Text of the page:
5. This measure was bound to cause a lot of distress and rage , people in queues at least hope to get food at the supermarkets where the basic products are distributed but the distribution of food by an impersonal entity is absolutely uncertain as to where and how it will take place………this beggars the question why did they do it ?? Did they do it to provoke a violent flood of protests so they might then claim that conditions made a state of emergency necessary requiring total suppression of oppo political activity ?? did they do it because they are running out of food to distribute thru the claps and by diverting the food going to the regular private distribution channels they can again activate clap distribution of foods …….evidently by having the claps distribute things door to door or family per family not only do they create a means of extorting peoples support but they avoid the gathering of crowds that can suddenly spark into a hundred violent protests…….(to them crowds are dangerous because they make it possible for people to start a mass chain of violent protests) , or did they just miscalculate the consequences of what they decided ……because they are well…dumb??

    • They did it to put a 2km military control radius around Miraflores. So that Maduro can play drums while Caracas burns.

    • The whole point is to put a 2km military control field around Miraflores. So that maduro can play drums while Caracas burns.

    • Get one thing clear. The shortages provoled by hoarding and smuggling started more tan 3 years ago and since then almost all food distribution has benn and still is in the hands of the private sector.

      Somethign dufferent has to be done to prevent the supply o godos to the bacjaqueros and smuggling to Colombia.

      The CLAPs may be the answer so give it a chance instead of commenting like psycholaths against anything and everything the government does.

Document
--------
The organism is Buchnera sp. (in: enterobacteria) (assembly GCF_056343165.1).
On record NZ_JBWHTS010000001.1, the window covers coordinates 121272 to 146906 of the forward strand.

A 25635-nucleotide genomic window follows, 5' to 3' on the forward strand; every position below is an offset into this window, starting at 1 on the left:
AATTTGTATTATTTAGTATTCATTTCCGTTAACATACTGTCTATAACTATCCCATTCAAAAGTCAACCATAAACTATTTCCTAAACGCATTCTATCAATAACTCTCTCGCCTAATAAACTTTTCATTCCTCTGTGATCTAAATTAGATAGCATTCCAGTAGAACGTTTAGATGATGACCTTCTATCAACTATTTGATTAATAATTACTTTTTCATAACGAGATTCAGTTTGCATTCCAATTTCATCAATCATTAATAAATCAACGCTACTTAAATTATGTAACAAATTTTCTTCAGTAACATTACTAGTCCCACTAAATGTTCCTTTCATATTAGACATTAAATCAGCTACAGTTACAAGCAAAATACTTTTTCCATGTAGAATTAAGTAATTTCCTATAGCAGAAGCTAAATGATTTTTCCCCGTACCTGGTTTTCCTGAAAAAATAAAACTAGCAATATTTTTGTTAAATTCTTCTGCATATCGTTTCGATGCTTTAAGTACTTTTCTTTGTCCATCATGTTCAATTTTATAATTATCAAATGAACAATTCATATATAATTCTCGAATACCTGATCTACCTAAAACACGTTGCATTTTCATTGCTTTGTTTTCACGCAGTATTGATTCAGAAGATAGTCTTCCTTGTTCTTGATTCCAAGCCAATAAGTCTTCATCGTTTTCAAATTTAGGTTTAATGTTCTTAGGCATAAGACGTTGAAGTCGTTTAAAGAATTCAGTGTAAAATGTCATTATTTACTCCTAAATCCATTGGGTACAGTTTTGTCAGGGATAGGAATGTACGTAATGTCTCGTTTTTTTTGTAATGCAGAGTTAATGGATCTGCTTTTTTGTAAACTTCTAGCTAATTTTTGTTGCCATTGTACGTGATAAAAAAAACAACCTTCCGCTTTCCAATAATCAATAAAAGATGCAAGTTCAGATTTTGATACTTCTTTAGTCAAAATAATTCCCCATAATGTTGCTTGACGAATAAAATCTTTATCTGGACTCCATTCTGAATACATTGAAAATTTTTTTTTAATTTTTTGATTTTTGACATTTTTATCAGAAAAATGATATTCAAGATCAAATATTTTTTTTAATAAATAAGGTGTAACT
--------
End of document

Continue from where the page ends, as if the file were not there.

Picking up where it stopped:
If it does not work then let’s have a civil war to keep you all happy since that is what the oppopsition is trying to provole.

      • Jajajajajajjajajajajajajajsjsjsjsjsjsj

        Coño arturito…

        In the hands of the private sector? That same one which, you know, actually made food-products back in the day before the collective expropriations?

        Tell me, my dear (dirty) shill in a shell, what’s actually being produced in all of the expropriated industries? What’s actually being cultivated in the expropriated lands?

        Regresa a tu pokèbola, hazme el favor!

      • Por favor, Chronicles. No censuren esto. En honor a toda la gente que pasa hambre. Este tipo merece ser insultado.

        Maldito seas Arturo, maldito seas mil veces. Degenerado infeliz rastrero.

  6. Look, people, chavismo doesn’t want to provoke violence, this is just a extortion, as everything they’ve done before, in fact, this might be the “dakazo 3.0” for all we’ve seen so far: The regime takes over some resource and monopolizes its distribution in order to force people to vote for them.

    This is just the transition from “Vote for me and I’ll keep giving you free stuff” from the dakazo and the huevazo, straight to “Kneel and vote for me or starve to death”.